Despite an ongoing pandemic and the U.S. economy barely limping along, the Nasdaq is trading at all-time highs and is now more than 12% above its pre-outbreak peak. The surge in tech stocks in 2020 has understandably led investors to draw comparisons to the dot-com bubble in 2000.
The Nasdaq ultimately peaked at 5,048.62 on March 10, 2000. Of course, some dot-com bubble stocks have performed much better than others in the 20 years since the bubble burst.
Apple recently announced a four-for-one stock split that will be completed on Aug. 31. But prior to the 2020 split, Apple underwent a two-for-one split in June 2000, a two-for-one split in February 2005 and a seven-for-one split in June 2014.
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Apple’s high watermark of the dot-com bubble was $150.38 back in 2000. When the bubble burst, Apple traded all the way back down to $13.36 in 2002.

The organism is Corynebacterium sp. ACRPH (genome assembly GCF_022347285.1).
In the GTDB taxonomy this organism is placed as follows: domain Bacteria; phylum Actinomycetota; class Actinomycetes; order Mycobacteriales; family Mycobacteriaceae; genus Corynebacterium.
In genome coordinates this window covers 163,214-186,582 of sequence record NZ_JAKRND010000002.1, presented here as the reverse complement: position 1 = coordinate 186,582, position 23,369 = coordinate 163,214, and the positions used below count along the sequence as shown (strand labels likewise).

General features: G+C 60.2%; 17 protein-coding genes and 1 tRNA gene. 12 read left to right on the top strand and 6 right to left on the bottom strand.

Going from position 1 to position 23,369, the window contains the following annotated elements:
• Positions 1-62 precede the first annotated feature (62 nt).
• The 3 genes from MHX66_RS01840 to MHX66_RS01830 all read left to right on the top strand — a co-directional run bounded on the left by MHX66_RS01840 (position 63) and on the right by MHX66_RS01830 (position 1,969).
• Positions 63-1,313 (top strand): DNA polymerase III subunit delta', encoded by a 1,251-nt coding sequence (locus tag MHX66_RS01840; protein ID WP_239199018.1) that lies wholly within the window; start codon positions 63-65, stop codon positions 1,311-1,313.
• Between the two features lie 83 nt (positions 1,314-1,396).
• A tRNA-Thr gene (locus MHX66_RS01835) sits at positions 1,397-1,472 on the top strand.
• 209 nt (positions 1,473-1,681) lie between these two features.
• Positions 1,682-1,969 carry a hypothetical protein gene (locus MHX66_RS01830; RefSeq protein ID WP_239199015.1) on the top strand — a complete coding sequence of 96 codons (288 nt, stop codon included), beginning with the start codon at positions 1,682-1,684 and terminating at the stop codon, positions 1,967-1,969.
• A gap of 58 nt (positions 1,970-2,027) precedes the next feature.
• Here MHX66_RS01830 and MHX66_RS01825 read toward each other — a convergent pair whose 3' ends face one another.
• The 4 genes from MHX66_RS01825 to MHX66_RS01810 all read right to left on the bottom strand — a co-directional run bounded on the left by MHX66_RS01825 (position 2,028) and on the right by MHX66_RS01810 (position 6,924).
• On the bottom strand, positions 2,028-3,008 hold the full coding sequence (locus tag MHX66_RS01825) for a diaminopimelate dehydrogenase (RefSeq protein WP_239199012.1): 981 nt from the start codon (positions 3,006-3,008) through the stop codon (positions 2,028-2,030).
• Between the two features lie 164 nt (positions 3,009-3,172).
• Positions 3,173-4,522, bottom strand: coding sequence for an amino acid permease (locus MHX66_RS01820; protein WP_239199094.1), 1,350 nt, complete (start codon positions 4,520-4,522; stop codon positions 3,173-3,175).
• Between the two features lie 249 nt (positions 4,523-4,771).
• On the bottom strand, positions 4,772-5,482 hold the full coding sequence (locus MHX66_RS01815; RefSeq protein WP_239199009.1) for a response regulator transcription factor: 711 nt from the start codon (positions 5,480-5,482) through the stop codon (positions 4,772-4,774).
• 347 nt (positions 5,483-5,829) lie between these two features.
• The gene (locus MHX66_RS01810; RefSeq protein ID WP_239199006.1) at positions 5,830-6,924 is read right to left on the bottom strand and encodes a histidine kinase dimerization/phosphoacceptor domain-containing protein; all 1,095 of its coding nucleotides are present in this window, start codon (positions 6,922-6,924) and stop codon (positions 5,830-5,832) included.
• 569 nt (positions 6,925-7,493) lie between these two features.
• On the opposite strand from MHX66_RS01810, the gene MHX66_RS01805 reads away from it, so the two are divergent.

It took Apple roughly five years to regain all the value it lost following the bursting of the bubble, but the stock made it back to new highs by 2005. From that point forward, there was no looking back.
Apple shares peaked at $202.96 prior to the 2008 financial crisis, but only dropped as low as $79.14 during crisis sell-off. Incredibly, Apple was back making new highs again before the end of 2009.
Apple investors who bought at the dot-com bubble peak had to wait five years to turn a profit on their initial investments. But those that held on to this day have done just fine.
In fact, $1,000 invested in Apple stock at the dot-com bubble peak would be worth about $118,000 today, assuming reinvested dividends.